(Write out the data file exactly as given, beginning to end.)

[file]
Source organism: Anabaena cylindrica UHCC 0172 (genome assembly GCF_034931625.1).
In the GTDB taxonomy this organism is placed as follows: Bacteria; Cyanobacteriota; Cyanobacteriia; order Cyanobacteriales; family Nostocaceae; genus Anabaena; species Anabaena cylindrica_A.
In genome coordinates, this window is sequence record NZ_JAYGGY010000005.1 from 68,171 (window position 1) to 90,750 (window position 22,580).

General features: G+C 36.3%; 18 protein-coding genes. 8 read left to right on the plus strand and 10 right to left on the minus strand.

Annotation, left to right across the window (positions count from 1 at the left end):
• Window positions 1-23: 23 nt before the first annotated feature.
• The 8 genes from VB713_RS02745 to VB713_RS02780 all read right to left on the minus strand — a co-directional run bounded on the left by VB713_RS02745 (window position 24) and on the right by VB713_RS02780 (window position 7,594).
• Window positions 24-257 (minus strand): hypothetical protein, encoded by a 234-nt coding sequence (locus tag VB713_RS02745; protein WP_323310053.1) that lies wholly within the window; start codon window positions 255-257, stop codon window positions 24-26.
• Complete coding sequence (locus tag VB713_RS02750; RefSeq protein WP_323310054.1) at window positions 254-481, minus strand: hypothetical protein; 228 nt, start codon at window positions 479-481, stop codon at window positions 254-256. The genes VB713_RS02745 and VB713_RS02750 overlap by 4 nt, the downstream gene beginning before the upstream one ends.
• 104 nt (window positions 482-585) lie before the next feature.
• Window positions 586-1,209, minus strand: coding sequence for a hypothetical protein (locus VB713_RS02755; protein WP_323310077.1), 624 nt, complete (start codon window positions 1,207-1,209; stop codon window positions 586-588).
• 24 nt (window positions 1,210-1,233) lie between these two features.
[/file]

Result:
Source organism: Anabaena cylindrica UHCC 0172 (genome assembly GCF_034931625.1).
In the GTDB taxonomy this organism is placed as follows: Bacteria; Cyanobacteriota; Cyanobacteriia; order Cyanobacteriales; family Nostocaceae; genus Anabaena; species Anabaena cylindrica_A.
In genome coordinates, this window is sequence record NZ_JAYGGY010000005.1 from 68,171 (window position 1) to 90,750 (window position 22,580).

General features: G+C 36.3%; 18 protein-coding genes. 8 read left to right on the plus strand and 10 right to left on the minus strand.

Annotation, left to right across the window (positions count from 1 at the left end):
• Window positions 1-23: 23 nt before the first annotated feature.
• The 8 genes from VB713_RS02745 to VB713_RS02780 all read right to left on the minus strand — a co-directional run bounded on the left by VB713_RS02745 (window position 24) and on the right by VB713_RS02780 (window position 7,594).
• Window positions 24-257 (minus strand): hypothetical protein, encoded by a 234-nt coding sequence (locus tag VB713_RS02745; protein WP_323310053.1) that lies wholly within the window; start codon window positions 255-257, stop codon window positions 24-26.
• Complete coding sequence (locus tag VB713_RS02750; RefSeq protein WP_323310054.1) at window positions 254-481, minus strand: hypothetical protein; 228 nt, start codon at window positions 479-481, stop codon at window positions 254-256. The genes VB713_RS02745 and VB713_RS02750 overlap by 4 nt, the downstream gene beginning before the upstream one ends.
• 104 nt (window positions 482-585) lie before the next feature.
• Window positions 586-1,209, minus strand: coding sequence for a hypothetical protein (locus VB713_RS02755; protein WP_323310077.1), 624 nt, complete (start codon window positions 1,207-1,209; stop codon window positions 586-588).
• 24 nt (window positions 1,210-1,233) lie between these two features.